Boundless Reads #120: Caring, Greed & Birth Rates
Five things worth reading this week
Greetings from Taipei. Read anything good this week?
Five Good Reads
#1 Taking Care of Each Other: This beautiful essay was the best thing I read this week and talks about our need to be cared for and care for others:
I had experienced worse things than this, but none threatened my American understanding of a life as much as a called-off wedding did. What I understood on the other side of my decision, on the gulf, was that there was no such thing as ruining yourself. There are ways to be wounded and ways to survive those wounds, but no one can survive denying their own needs.
#2 Deep Questions: Some questions to liven up the conversation (or make people run away).
#3 More = Wanting Even More: This research argues that higher class people have a stronger desire for wealth. This also may indicate why policies pushed by the upper class often fail to have the effects they imagine:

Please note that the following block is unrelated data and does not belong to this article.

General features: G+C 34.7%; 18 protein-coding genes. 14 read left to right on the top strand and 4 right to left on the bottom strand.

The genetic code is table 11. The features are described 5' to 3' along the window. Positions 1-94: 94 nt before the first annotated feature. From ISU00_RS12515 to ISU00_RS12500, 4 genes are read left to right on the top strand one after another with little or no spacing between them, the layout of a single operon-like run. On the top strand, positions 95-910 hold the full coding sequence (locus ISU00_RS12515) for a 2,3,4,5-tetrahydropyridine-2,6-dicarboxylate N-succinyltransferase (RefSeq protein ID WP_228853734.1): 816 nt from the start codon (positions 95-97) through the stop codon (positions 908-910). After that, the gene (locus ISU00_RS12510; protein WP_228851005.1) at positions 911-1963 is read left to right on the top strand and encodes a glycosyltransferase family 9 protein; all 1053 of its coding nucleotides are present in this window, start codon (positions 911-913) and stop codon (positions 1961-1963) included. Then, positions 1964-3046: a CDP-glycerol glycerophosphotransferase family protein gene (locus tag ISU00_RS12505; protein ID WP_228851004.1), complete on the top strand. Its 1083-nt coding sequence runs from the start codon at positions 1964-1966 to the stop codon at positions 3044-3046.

compared to people in the lower‐class group, those in the upper‐class group express a stronger desire for wealth and status.
#4 Economic Policy: Our current economic policies are changing the social dynamics of the world.
These policies of inflating asset prices are rewarding the elderly and institutions who own the bulk of assets over the young adults who are being penalized with record rents, home prices, insurance, medical costs, daycare costs, and student loans, etc.. All this is further delaying marriage and family formation and only pushing fertility rates toward the low variant. The global population is set to peak far sooner and more dramatically than the UN's current 2100'ish date.
The post is titled “How This Plays Out?!? Deceleration, Distortion, Debt-Deflation, Depopulation, Default, & Depression.” Doom and gloom gets the clicks, but some of the data they offer is eye-opening. Check out the following chart which shows how the “consumer” populations are projected to shrink:
Whats the big deal? “these (consumer) nations represent 90% of the global income, savings, and access to credit. They consume 90% of the energy and purchase 90% of the global exports”
#5 Marriage: I don’t have a take on this longform Atlantic article against marriage, but this quote jumped out:
getting married is still “the most prestigious way to live your life.”
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